Vietnam — Restoration is about to begin in fire-damaged Hoang Lien National Park, in northern mountainous Lao Cai Province. Van Hoa (Culture) newspaper interviewed park director Pham Van Dang
What recovery work is being carried out at the park?
The provincial People’s Committee had asked us to calculate the burnt area to plan reforestation. In a preliminary report, we recommend replanting 400ha while we consider other areas more carefully. We hope to produce the final report within a few days.
According to a provincial report on February 26, 700ha of forest was destroyed. Why do you only suggest to replant 400ha?
The 700ha reported was the total area of the fire. The provincial report did not identify the area of trees which would recover without intervention. It also included in its calculations the stone mountain areas where there were only a few plantations.
We plan to replant with fast growing trees like fig and eugenia which also have good economic values and, most importantly, they don’t catch fire easily.
We have appointed our branch to plan and plant the first 150ha at a time when we can take advantage of rain.
What is the role of the local people?
We have agreed with Ta Van Commune’s People Committee in Sapa that we will employ people from the commune to plant and tend the forest with our seeds and at our cost. Our staff will supervise. We plan to plant 150ha this year and the other 250ha next year.
What level of fire prevention is in the park?
The risk of forest fire is still high. Our staff watch all the communes and villages in the area 24 hours a day and every day, with the help of local people, we patrol the park for any sign of fire.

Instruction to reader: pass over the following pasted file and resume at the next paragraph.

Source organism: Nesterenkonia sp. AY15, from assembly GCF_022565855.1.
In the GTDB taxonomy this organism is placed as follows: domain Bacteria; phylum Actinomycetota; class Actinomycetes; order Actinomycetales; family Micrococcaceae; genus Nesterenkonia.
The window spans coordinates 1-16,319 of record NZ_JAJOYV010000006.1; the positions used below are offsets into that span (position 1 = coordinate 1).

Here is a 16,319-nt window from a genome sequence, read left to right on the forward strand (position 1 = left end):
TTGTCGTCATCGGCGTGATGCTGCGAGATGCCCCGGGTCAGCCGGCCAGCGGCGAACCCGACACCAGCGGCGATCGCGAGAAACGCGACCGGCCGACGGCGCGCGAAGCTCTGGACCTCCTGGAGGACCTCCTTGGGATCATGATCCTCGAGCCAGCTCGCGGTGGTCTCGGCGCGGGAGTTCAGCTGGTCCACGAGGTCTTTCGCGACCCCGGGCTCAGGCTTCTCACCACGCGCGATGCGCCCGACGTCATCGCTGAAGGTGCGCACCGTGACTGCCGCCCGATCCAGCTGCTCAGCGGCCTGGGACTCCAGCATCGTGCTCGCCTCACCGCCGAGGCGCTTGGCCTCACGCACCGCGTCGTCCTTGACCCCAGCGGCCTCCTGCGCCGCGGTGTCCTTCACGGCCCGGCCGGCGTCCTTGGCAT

When will you open the park to visitors?
After the fire, all tourism activities in the park were stopped. However, since February 21 the risk has been lower so we have allowed some tourists to climb Fansipan Peak to minimise the loss of the travel agent and to avoid disappointing the tourists.
As for agents who signed contracts with us before the fire, we offered two solutions. The first was to suspend tourism activities until the risk of forest fire was reduced to protect tourists’ lives and preventing further fires.
With contracts that could not be suspended, we offered to cancel the contract and return the deposit to the travel agents.
We are watching carefully for any change of the weather over the next 5-7 days. If it rains and the risk of fire is reduced, we will ask the committee to open the park to tourists.
However, when we open the park, we will supervise tourists closely, only allowing them to bring prepared food into the forest and forbidding them to cook. We will also ask tourists to rest in concentrated areas instead of at different places so that we can better watch and protect them.